Asteroid resembles dungeons and dragons dice

1 month ago | 11-02-2017 | IBNS



Washington, Feb 11 : Radar images of asteroid 2017 BQ6 were obtained on Feb. 6 and 7 with NASA's 70-meter (230-foot) antenna at the Goldstone Deep Space Communications Complex in California.

They reveal an irregular, angular-appearing asteroid about 660 feet (200 meters) in size that rotates about once every three hours.

The images have resolutions as fine as 12 feet (3.75 meters) per pixel.

The radar images show relatively sharp corners, flat regions, concavities, and small bright spots that may be boulders, said Lance Benner of NASAs Jet Propulsion Laboratory in Pasadena, California, who leads the agencys asteroid radar research program. Asteroid 2017 BQ6 reminds me of the dice used when playing Dungeons and Dragons. It is certainly more angular than most near-Earth asteroids imaged by radar.

Asteroid 2017 BQ6 safely passed Earth on Feb. 6 at 10:36 p.m. PST (1:36 a.m. EST, Feb. 7) at about 6.6 times the distance between Earth and the moon (about 1.6 million miles, or 2.5 million kilometers). It was discovered on Jan. 26 by the NASA-funded Lincoln Near Earth Asteroid Research (LINEAR) Project, operated by MIT Lincoln Laboratory on the Air Force Space Commands Space Surveillance Telescope at White Sands Missile Range, New Mexico.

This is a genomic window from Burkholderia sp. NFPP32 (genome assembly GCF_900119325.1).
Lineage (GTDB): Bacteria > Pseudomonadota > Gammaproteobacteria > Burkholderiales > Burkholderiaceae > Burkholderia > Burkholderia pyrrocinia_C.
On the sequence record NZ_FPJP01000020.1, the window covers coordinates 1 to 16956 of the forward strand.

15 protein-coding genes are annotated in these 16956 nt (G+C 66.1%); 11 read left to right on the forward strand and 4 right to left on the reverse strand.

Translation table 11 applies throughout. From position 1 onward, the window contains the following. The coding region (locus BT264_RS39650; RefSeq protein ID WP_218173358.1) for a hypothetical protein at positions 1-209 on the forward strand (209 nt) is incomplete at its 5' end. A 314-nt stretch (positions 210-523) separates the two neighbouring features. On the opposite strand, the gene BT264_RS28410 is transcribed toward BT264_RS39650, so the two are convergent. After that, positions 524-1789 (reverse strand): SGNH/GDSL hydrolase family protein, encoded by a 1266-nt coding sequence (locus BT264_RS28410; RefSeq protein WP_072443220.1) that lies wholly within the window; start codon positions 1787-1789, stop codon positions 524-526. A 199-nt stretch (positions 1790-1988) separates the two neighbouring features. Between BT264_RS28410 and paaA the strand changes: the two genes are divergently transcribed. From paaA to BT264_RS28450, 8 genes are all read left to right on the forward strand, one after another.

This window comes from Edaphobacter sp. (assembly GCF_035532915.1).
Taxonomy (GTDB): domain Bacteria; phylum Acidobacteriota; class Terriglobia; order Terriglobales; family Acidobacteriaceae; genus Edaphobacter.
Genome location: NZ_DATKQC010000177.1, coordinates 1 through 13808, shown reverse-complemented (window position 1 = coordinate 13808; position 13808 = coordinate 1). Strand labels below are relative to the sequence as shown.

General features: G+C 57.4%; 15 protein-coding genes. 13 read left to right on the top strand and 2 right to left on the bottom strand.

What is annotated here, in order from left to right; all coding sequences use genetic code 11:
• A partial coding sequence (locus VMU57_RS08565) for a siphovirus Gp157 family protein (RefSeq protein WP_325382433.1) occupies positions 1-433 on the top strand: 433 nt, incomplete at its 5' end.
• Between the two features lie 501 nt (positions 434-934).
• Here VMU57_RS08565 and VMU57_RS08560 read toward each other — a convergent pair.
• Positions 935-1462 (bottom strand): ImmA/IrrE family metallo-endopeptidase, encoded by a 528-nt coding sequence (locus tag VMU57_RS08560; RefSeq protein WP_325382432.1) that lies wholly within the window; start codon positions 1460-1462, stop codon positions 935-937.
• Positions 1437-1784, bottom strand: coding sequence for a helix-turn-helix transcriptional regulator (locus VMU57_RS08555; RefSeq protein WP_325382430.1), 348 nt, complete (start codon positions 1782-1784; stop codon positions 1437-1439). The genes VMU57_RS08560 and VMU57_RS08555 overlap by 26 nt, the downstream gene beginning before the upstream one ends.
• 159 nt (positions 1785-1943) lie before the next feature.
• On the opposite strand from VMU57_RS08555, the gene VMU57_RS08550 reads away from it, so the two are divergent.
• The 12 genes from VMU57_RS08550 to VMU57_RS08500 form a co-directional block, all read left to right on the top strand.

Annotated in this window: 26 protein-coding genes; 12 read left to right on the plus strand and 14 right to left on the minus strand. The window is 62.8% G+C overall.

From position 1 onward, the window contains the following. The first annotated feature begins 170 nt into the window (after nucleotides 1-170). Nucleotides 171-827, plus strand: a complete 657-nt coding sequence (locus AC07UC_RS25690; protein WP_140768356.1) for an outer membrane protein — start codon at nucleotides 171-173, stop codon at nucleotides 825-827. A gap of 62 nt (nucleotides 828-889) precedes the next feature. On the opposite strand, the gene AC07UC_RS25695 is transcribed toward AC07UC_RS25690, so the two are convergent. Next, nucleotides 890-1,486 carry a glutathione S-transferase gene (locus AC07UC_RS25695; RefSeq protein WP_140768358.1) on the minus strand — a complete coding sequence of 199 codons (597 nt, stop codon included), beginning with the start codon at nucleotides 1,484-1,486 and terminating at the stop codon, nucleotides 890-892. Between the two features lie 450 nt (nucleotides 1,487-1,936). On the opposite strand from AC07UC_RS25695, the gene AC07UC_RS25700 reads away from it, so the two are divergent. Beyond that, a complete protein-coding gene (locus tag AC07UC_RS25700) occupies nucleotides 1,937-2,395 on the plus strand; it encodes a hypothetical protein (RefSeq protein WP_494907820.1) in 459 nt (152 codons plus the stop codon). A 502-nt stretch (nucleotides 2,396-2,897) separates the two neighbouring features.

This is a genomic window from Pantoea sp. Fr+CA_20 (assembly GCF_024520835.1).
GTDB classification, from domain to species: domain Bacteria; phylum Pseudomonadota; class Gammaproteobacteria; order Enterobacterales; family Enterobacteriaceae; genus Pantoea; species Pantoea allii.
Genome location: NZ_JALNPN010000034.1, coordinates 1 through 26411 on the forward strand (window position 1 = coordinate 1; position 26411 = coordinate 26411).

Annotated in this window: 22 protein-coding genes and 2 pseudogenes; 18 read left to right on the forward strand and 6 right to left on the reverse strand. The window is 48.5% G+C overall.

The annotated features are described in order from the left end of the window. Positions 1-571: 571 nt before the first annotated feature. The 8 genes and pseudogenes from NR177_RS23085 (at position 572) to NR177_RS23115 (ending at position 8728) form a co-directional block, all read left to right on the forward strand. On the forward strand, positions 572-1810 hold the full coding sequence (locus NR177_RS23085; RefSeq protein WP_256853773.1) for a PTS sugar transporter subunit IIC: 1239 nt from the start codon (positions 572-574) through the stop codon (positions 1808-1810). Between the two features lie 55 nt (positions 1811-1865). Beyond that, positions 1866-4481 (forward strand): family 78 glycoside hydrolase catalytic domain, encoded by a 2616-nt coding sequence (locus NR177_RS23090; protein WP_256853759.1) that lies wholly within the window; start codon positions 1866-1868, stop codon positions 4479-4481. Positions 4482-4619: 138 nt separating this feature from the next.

Radar has been used to observe hundreds of asteroids. When these small, natural remnants of the formation of the solar system pass relatively close to Earth, deep space radar is a powerful technique for studying their sizes, shapes, rotation, surface features, and roughness, and for more precise determination of their orbital path.

NASAs Jet Propulsion Laboratory, Pasadena, California, manages and operates NASAs Deep Space Network, including the Goldstone Solar System Radar, and hosts the Center for Near-Earth Object Studies for NASAs Near-Earth Object Observations Program within the agencys Science Mission Directorate.

JPL hosts the Center for Near-Earth Object Studies for NASAs Near-Earth Object Observations Program within the agencys Science Mission Directorate.


Image Credits: NASA/JPL-Caltech/GSSR